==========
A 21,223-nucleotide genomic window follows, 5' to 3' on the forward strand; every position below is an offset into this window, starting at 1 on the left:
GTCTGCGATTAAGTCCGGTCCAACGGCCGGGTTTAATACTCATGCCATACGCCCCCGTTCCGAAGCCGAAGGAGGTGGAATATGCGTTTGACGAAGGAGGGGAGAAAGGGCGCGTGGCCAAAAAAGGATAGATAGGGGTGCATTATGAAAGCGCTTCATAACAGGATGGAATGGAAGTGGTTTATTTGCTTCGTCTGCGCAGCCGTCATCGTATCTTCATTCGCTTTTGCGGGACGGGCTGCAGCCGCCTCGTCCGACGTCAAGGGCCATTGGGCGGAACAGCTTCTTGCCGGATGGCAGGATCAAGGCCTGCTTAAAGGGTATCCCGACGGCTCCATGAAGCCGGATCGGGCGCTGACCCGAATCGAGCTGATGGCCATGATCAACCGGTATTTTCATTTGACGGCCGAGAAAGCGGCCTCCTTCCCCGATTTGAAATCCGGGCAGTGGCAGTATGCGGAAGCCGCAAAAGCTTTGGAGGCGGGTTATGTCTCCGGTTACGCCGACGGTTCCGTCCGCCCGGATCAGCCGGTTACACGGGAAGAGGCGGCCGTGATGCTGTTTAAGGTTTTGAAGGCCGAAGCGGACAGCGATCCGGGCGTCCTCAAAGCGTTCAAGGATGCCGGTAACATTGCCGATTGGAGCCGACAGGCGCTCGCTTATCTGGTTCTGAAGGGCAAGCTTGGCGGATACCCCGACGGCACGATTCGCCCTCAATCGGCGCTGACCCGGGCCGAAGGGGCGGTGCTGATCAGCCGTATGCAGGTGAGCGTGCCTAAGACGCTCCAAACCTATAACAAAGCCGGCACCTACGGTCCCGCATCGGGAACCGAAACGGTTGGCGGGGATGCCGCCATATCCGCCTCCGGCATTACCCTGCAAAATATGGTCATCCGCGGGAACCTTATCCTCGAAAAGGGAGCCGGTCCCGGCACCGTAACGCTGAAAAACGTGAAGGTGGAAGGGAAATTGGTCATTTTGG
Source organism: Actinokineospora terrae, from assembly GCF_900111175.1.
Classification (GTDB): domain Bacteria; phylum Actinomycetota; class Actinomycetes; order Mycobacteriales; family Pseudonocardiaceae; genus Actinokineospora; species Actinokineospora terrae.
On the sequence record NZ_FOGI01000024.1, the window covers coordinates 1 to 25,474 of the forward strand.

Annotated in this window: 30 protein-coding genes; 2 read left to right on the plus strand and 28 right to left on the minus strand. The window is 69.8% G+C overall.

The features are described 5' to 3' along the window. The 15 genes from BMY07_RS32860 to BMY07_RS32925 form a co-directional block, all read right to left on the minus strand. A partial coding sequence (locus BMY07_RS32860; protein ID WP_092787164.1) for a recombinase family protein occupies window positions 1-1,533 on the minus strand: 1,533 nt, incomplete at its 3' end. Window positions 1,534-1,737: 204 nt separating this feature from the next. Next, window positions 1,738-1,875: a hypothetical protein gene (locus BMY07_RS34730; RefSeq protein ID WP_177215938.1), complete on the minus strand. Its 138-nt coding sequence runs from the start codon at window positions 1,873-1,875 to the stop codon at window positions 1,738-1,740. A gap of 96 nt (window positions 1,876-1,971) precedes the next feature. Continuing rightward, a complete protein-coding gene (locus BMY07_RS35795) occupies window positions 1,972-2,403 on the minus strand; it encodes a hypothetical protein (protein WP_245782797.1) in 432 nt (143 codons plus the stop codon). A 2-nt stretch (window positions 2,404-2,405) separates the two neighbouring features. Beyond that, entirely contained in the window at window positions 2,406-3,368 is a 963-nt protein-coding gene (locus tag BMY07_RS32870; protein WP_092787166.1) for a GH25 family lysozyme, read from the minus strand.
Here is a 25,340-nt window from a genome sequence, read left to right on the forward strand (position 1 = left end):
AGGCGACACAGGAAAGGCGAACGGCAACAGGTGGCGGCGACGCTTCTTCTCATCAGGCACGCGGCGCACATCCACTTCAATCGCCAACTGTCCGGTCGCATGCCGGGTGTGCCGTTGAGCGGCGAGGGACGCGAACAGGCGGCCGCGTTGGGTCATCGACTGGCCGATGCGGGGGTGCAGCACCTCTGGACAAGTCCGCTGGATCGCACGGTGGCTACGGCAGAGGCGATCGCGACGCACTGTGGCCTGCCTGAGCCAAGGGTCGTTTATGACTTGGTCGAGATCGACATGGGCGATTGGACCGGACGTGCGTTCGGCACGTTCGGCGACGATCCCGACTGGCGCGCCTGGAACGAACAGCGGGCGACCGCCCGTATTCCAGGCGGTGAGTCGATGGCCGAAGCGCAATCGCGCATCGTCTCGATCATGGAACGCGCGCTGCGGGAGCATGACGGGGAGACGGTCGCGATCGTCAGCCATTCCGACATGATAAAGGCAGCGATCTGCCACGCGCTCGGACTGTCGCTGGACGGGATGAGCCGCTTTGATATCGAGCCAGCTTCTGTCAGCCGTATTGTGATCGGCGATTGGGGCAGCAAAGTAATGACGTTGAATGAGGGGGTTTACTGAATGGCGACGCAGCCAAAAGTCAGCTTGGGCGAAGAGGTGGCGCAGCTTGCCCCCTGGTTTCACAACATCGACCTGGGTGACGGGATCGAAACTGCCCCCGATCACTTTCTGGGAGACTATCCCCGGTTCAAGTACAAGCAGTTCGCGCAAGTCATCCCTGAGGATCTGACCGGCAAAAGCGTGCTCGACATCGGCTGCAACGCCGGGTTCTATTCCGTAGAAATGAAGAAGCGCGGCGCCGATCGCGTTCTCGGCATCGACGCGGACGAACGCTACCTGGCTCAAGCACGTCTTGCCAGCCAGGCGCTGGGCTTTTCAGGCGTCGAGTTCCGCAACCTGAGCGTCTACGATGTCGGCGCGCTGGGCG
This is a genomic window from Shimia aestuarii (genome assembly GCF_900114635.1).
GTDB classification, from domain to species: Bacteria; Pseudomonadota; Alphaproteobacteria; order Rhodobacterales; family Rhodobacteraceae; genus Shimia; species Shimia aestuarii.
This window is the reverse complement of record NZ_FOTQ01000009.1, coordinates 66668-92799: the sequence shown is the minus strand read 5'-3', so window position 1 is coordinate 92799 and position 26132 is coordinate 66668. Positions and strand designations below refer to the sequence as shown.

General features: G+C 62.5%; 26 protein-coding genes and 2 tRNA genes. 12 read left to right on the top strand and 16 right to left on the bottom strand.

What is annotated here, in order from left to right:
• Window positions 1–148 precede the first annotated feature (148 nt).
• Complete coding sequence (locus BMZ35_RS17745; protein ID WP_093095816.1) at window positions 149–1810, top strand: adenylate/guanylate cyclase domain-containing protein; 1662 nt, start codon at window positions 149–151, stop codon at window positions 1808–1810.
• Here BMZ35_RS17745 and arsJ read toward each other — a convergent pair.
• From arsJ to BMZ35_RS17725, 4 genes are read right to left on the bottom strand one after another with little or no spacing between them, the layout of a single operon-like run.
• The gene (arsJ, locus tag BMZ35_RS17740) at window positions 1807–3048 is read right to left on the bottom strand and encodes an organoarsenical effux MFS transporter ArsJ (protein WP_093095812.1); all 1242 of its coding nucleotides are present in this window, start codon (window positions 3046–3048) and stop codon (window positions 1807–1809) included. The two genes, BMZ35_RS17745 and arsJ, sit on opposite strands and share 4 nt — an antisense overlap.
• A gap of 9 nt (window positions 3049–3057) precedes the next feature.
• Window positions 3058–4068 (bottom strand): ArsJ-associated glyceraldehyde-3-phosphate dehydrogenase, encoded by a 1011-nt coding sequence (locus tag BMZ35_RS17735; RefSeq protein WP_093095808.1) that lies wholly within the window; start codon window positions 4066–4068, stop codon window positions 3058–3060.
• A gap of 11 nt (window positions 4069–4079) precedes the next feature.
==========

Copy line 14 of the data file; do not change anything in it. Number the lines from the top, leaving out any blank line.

What is annotated here, in order from left to right: